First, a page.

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They attacked the crew of the film while it was in production and offered a bounty to behead the lead actress and director. They also threatened to cut off the actress’s nose.

For weeks, anxiety over the film and a debate on artistic license has dominated Indian headlines and put the public on edge. Police officials around the country have been busing in reinforcements, and on Thursday, many cinemas were ringed by packs of officers wielding long wooden sticks, just in case there was trouble.

Several schools closed on Thursday as a precaution. The day before, an angry mob of “Padmaavat” protesters, one of many across northern India, stoned a school bus full of children near New Delhi. No one was seriously hurt but video of the episode went viral, adding to the fears.

On Thursday, the worst movie-related violence seemed to have erupted in Bihar, a poor state in northern India, where bands of angry young men attacked a theater, tore up posters and vandalized vehicles.

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Indian film critics weren’t much kinder. One called it “so superficial” and a œslog,” giving it two stars out of five.

Still, “Padmaavat” had “taken an excellent opening,” according to a website that tracks box-office sales.

In fact, in some places, the controversy might have even helped it gain an audience.

“I was curious to see the movie because it was making lots of noise,” said K. C. Sharma, a retired army officer, who saw the movie at a theater in a shopping mall near New Delhi.

He said he didn’t find anything offensive and that â€all those people objecting to the film should see it.”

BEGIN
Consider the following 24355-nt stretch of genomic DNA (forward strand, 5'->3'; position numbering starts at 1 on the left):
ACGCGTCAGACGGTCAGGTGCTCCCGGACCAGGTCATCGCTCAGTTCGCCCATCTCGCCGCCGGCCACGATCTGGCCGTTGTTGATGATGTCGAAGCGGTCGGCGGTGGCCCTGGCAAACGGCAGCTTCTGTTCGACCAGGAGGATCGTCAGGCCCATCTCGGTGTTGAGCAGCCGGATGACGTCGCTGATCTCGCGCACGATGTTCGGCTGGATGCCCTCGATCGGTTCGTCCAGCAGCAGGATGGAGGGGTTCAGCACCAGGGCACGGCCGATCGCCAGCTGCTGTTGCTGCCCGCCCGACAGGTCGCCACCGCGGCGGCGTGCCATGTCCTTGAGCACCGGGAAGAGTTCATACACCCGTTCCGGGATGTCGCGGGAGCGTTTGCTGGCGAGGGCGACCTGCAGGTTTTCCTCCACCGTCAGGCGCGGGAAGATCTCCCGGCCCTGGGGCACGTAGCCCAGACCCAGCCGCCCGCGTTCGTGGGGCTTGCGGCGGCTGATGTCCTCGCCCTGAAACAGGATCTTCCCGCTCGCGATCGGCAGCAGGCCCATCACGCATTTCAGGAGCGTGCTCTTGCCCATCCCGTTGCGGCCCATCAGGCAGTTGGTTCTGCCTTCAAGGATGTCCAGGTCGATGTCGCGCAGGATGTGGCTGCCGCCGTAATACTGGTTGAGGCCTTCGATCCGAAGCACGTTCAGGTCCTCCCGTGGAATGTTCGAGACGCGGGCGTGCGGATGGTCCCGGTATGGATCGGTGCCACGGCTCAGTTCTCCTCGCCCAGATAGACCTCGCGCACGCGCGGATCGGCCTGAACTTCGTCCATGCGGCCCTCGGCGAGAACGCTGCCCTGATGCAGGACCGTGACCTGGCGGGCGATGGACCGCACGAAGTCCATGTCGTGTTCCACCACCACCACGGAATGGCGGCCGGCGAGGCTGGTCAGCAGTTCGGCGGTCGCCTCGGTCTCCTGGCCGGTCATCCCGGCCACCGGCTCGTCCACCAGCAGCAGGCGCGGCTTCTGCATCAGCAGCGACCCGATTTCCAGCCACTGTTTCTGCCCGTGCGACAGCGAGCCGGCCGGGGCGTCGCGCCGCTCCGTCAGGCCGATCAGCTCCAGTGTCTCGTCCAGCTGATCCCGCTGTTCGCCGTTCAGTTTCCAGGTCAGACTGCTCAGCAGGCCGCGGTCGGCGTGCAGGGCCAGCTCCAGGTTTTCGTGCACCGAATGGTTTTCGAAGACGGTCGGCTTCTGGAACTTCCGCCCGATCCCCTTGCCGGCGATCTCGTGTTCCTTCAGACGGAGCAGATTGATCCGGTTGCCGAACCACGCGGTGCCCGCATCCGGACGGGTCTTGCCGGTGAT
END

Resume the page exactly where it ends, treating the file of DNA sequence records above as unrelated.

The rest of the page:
Jeffrey Gettleman and Suhasini Raj reported from Jaipur, and Kai Schultz from New Delhi. Hari Kumar contributed reporting from New Delhi.


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Article source: https://www.nytimes.com/2018/01/25/world/asia/india-film-padmaavat-hindus.html

India Braces for Opening of Film That Has Hindu Extremists Enraged

Protests are already erupting in many places and rowdy mobs have vandalized movie theaters, tollbooths, road dividers, buses and cars.

An Indian TV station reported Wednesday night that a mob had attacked a school bus, pelting it with stones as children and teachers took cover in the aisle.

Indian intellectuals watching the hysteria have been perplexed by two issues.

First, few people have actually seen the film. The most strident protesters admit that they have not watched “Padmaavat” and that their objections rely on hearsay. The source of the rumors is unclear. The filmmakers have been careful about leaks of advance copies.

Second, Queen Padmavati might never have existed. Although Alauddin Khilji, the leader of the Muslim invasion depicted in the film, and the Hindu king at the time, Ratnasimha, known as Ratan Sen in the film, were historical figures of the 14th century, several scholars said they could find no mentions of Queen Padmavati in sources from that era.

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Motorcycles were burned in Ahmedabad during protests against the film, which was scheduled to be released on Thursday.

Credit
Sam Panthaky/Agence France-Presse €” Getty Images

“We are living in strange times,” said Manish Tewari, an official with India’s leading opposition party, the Indian National Congress, who supported the release of the film.

The Indian police services are taking no chances, busing reinforcements into place on Wednesday.